“I have shared how I implement rigorous questioning during bell ringers and how I allow students to explain their answers in writing – taken from their thoughts and procedures,” said Rodriguez.  “One strategy I have shared most recently in the use of technology, DEA questioning, to spiral questions that the data reflects as being consistently missed.  I have been able to discuss with the department how higher expectations and student math discussion will help lead to better student behavior.”

After being observed in her classroom by state and district personnel, Judith was asked to model and present “Math Talk with Students” for all of the Elementary, Middle School, and High School principals in Okaloosa County.  She was also then asked to model and discuss Socratic Seminars in math at Ruckel Middle School and present her interactive notebooks to all North end fifth and sixth grade math teachers.

“Your expertise in the classroom was impressive and the rapport you have with your students was evident,” said Marcus Chambers, Assistant Superintendent, Curriculum and Instruction.  “The way you consciously and purposefully implement student talk into your classroom is seamless, but I know the work you put in on the front end makes the difference.  When I left your class, I could not stop smiling.  You are making a difference at Laurel Hill.”

“If selected (as the Teacher of the Year), I would serve as a spokesman and representative for the teaching profession by advocating for my fellow educators to learn how to make the best of new strategies and best practices that are placed before us,” said Rodriguez.  “I would love to lead teachers in effectively using the eight math practices.  We need to be able to step out of our shell and allow our students to explore mathematical concepts alone.  We must allow them to do all of the ‘MATH TALK’, the explaining of how and why a method works.  We need to allow for our students to explore even if it means they get an answer incorrect, allowing their peers to provide them with alternative ways to finding a solution.”

Judith has recently transferred to Shoal River Middle School.

Jacqueline Sheffield, Fort Walton Beach High School

Jacqueline, a mathematics teacher, currently serves as the Math Department Head, Gradebook Manager, Supervising teacher, Math Professional Development Cohort Leader, Equitable Duty Committee member, and the Beta Club sponsor.  She graduated from Fort Walton Beach High School and received her Bachelor of Arts in Education and Masters of Arts in Curriculum and Instruction from the University of Florida.  Prior to teaching at Fort Walton Beach High School, she taught mathematics at Davidson Middle School.

With a 100 percent passing rate on the Algebra II Honors and Algebra I EOC exams, Jacqueline attributes her to success through her analysis of mastery per standard during the school year.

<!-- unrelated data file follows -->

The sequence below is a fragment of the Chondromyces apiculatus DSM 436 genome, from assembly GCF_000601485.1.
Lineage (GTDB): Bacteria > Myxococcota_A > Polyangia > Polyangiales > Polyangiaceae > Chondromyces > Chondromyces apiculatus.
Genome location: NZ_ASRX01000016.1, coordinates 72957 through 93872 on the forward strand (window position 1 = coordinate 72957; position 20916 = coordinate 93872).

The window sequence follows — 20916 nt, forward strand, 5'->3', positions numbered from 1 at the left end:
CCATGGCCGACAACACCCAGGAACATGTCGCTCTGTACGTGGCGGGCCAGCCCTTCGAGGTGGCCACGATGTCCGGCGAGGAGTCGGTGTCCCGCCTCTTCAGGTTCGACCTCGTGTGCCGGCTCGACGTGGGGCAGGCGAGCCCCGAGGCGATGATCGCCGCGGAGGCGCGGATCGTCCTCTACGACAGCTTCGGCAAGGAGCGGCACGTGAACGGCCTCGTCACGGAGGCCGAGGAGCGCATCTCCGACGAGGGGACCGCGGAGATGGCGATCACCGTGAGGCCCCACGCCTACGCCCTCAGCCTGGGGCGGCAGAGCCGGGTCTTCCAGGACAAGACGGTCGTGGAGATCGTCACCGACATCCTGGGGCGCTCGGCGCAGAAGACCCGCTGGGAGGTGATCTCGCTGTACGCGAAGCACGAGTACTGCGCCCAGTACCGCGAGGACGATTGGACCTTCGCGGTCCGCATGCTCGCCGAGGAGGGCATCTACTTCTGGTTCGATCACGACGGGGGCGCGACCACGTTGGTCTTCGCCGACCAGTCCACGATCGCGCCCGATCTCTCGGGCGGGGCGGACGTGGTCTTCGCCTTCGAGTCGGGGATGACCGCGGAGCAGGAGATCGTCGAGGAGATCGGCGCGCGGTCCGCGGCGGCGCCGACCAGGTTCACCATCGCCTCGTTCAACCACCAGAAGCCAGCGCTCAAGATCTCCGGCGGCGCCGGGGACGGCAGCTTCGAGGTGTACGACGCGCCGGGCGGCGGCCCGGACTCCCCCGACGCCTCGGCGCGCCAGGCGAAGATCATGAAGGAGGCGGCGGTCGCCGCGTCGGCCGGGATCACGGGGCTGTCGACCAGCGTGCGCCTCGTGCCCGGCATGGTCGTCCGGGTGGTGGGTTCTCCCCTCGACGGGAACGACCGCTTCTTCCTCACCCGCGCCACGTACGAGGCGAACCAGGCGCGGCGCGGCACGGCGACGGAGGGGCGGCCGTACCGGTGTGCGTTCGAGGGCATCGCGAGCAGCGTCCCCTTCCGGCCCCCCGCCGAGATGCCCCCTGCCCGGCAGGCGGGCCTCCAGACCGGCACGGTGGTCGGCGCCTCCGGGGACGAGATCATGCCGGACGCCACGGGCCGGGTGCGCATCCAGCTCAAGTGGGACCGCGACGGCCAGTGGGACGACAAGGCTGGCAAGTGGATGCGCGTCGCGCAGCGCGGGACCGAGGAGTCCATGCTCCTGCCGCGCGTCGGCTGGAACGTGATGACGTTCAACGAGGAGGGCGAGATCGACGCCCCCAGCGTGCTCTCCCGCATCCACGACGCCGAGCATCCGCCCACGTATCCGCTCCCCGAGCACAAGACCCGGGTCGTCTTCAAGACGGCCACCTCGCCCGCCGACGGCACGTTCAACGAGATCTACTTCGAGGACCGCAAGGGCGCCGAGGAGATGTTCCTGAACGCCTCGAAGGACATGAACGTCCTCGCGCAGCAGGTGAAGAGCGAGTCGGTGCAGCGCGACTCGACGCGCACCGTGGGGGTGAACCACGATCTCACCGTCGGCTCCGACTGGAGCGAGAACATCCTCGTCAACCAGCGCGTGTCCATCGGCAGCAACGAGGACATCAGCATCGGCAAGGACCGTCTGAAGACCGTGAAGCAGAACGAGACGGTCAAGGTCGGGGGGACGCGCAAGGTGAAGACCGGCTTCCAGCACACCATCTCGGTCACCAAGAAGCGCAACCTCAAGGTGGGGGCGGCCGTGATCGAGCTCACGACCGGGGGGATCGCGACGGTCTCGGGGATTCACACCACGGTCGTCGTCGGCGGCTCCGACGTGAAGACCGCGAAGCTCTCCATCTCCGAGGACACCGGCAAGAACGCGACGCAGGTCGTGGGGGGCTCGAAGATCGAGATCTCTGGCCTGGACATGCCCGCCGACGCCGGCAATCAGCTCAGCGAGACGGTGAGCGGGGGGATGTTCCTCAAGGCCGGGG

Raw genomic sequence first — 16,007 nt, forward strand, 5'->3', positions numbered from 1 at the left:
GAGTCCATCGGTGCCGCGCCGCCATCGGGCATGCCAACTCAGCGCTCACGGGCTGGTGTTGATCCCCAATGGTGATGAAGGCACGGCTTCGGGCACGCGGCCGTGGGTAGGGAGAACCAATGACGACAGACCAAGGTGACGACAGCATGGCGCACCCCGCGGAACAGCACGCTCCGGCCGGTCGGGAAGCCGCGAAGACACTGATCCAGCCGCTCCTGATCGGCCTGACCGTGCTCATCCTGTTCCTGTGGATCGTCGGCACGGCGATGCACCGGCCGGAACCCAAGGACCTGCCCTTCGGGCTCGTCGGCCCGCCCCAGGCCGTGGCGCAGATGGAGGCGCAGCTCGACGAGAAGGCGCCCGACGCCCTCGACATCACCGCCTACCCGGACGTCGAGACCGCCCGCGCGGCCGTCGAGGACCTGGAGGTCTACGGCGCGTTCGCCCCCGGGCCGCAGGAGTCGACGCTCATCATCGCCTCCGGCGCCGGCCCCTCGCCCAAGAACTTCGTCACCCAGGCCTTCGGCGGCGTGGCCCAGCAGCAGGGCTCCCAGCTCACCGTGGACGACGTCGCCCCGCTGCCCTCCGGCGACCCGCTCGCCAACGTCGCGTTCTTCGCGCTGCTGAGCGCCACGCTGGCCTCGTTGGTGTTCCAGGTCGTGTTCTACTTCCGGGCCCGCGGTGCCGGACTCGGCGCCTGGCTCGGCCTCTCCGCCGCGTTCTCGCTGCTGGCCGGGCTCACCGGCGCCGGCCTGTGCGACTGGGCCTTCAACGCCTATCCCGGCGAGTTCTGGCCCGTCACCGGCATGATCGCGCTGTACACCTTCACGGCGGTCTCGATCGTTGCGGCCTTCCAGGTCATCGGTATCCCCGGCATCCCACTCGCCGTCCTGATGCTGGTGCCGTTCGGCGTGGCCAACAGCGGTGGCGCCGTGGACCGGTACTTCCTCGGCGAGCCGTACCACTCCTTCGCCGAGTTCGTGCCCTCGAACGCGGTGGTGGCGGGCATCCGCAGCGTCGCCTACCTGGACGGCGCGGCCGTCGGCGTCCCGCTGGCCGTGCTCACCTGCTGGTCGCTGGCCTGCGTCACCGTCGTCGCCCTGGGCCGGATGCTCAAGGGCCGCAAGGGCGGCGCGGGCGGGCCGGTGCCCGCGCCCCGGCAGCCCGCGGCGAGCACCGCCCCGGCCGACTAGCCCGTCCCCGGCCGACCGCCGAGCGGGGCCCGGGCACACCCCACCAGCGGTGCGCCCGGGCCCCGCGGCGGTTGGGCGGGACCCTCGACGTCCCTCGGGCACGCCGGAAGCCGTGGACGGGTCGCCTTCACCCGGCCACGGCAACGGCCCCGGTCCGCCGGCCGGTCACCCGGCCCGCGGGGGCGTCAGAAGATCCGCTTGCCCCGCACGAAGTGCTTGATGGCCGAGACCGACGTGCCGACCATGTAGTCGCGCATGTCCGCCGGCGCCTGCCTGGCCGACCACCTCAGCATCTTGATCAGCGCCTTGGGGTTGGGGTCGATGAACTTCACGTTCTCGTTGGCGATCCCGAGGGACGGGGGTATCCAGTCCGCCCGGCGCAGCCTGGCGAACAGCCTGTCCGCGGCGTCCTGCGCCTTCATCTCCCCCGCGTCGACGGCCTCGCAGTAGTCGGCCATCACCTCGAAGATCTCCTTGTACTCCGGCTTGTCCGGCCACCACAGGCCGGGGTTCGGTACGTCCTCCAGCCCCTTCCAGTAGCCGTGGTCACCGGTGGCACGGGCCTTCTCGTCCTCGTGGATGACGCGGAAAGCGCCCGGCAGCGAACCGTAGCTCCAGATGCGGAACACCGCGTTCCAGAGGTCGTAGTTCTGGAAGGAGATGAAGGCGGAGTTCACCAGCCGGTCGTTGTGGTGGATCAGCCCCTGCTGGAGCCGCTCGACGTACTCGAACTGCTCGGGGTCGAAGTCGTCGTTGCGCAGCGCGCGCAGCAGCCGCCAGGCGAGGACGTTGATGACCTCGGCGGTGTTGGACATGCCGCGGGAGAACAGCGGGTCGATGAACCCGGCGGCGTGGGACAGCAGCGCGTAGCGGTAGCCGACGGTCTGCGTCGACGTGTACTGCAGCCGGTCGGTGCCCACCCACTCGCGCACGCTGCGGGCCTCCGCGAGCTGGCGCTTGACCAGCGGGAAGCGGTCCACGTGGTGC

“At the end of the first semester, I carefully analyze exam results to identify areas of weakness,” said Sheffield.  “I post the most missed topics and the percent of students correctly answering each standard.  Throughout the nine weeks, I reteach and reassess these standards with warm ups, exit passes, bonus questions, quizzes, and group activities.  At the end of the nine weeks, I administer a third exam, where I reassess the most missed topics, along with other topics learned during the year.”

Sheffield says that she posts the most missed concepts, along with percentage correct, for two reasons: (1) as a daily reminder of the concepts we need to work on and why I am constantly focusing on specific standards, and (2) students gain a tremendous sense of pride and accomplishment as they track their progress and place new percentages next to the concepts.

As a math teacher, Jacqueline has had the opportunity to serve as a leader at both the county and state level.

“At the county level, I have co-led a vertical alignment in-service with feeder schools,” said Sheffield.  “I also taught middle school and Algebra I summer math training.  These trainings were aimed at aiding the struggling student with technology and hands on activities.  Throughout my years of teaching, I have discovered that, when teachers know why they are teaching a skill and how it will be a critical building block in a child’s math development, they see how important their instruction is and how they are impacting every child’s future.”

When asked about Jacqueline, Principal Charlene Couvillon says she does not know where to start and what to leave out.  “There is so much to say about Jackie, I could write pages and pages,” said Couvillon.  “Jackie is an amazing teacher who is very involved in our school.  She is very well liked and respected by her students and peers.  She is definitely a school leader and one that isn’t afraid to get in there, roll her sleeves up and get the job done.  She is a wonderful representative of all of the great teachers at Fort Walton Beach High School.”